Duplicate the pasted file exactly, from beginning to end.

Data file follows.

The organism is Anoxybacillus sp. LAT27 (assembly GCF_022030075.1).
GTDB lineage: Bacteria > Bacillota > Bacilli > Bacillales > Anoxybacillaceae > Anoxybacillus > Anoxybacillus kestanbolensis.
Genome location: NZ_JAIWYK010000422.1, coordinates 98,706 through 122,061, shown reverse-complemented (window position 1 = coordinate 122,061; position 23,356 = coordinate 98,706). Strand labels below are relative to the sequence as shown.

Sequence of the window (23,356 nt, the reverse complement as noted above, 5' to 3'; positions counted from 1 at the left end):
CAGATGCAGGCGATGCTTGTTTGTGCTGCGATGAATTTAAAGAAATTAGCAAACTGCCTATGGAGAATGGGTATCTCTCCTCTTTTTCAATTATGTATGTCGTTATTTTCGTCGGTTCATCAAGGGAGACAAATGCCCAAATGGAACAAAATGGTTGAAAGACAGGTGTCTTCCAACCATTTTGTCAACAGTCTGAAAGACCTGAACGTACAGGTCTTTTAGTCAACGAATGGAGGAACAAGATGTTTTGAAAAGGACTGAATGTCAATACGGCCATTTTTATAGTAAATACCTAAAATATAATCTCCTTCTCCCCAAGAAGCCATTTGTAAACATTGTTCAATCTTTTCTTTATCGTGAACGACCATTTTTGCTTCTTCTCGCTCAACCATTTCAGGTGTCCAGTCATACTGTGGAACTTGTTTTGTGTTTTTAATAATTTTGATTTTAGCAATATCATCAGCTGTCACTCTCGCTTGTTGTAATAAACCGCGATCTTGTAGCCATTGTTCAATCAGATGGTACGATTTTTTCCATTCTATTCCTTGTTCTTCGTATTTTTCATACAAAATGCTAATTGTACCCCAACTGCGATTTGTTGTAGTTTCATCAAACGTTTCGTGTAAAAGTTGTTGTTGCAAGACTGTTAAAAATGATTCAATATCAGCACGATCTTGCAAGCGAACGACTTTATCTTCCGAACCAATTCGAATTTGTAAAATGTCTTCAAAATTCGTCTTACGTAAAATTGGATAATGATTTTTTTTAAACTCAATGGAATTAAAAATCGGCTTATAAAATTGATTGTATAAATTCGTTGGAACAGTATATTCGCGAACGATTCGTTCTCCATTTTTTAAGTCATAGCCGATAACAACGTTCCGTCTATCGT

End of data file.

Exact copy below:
The organism is Anoxybacillus sp. LAT27 (assembly GCF_022030075.1).
GTDB lineage: Bacteria > Bacillota > Bacilli > Bacillales > Anoxybacillaceae > Anoxybacillus > Anoxybacillus kestanbolensis.
Genome location: NZ_JAIWYK010000422.1, coordinates 98,706 through 122,061, shown reverse-complemented (window position 1 = coordinate 122,061; position 23,356 = coordinate 98,706). Strand labels below are relative to the sequence as shown.

Sequence of the window (23,356 nt, the reverse complement as noted above, 5' to 3'; positions counted from 1 at the left end):
CAGATGCAGGCGATGCTTGTTTGTGCTGCGATGAATTTAAAGAAATTAGCAAACTGCCTATGGAGAATGGGTATCTCTCCTCTTTTTCAATTATGTATGTCGTTATTTTCGTCGGTTCATCAAGGGAGACAAATGCCCAAATGGAACAAAATGGTTGAAAGACAGGTGTCTTCCAACCATTTTGTCAACAGTCTGAAAGACCTGAACGTACAGGTCTTTTAGTCAACGAATGGAGGAACAAGATGTTTTGAAAAGGACTGAATGTCAATACGGCCATTTTTATAGTAAATACCTAAAATATAATCTCCTTCTCCCCAAGAAGCCATTTGTAAACATTGTTCAATCTTTTCTTTATCGTGAACGACCATTTTTGCTTCTTCTCGCTCAACCATTTCAGGTGTCCAGTCATACTGTGGAACTTGTTTTGTGTTTTTAATAATTTTGATTTTAGCAATATCATCAGCTGTCACTCTCGCTTGTTGTAATAAACCGCGATCTTGTAGCCATTGTTCAATCAGATGGTACGATTTTTTCCATTCTATTCCTTGTTCTTCGTATTTTTCATACAAAATGCTAATTGTACCCCAACTGCGATTTGTTGTAGTTTCATCAAACGTTTCGTGTAAAAGTTGTTGTTGCAAGACTGTTAAAAATGATTCAATATCAGCACGATCTTGCAAGCGAACGACTTTATCTTCCGAACCAATTCGAATTTGTAAAATGTCTTCAAAATTCGTCTTACGTAAAATTGGATAATGATTTTTTTTAAACTCAATGGAATTAAAAATCGGCTTATAAAATTGATTGTATAAATTCGTTGGAACAGTATATTCGCGAACGATTCGTTCTCCATTTTTTAAGTCATAGCCGATAACAACGTTCCGTCTATCGT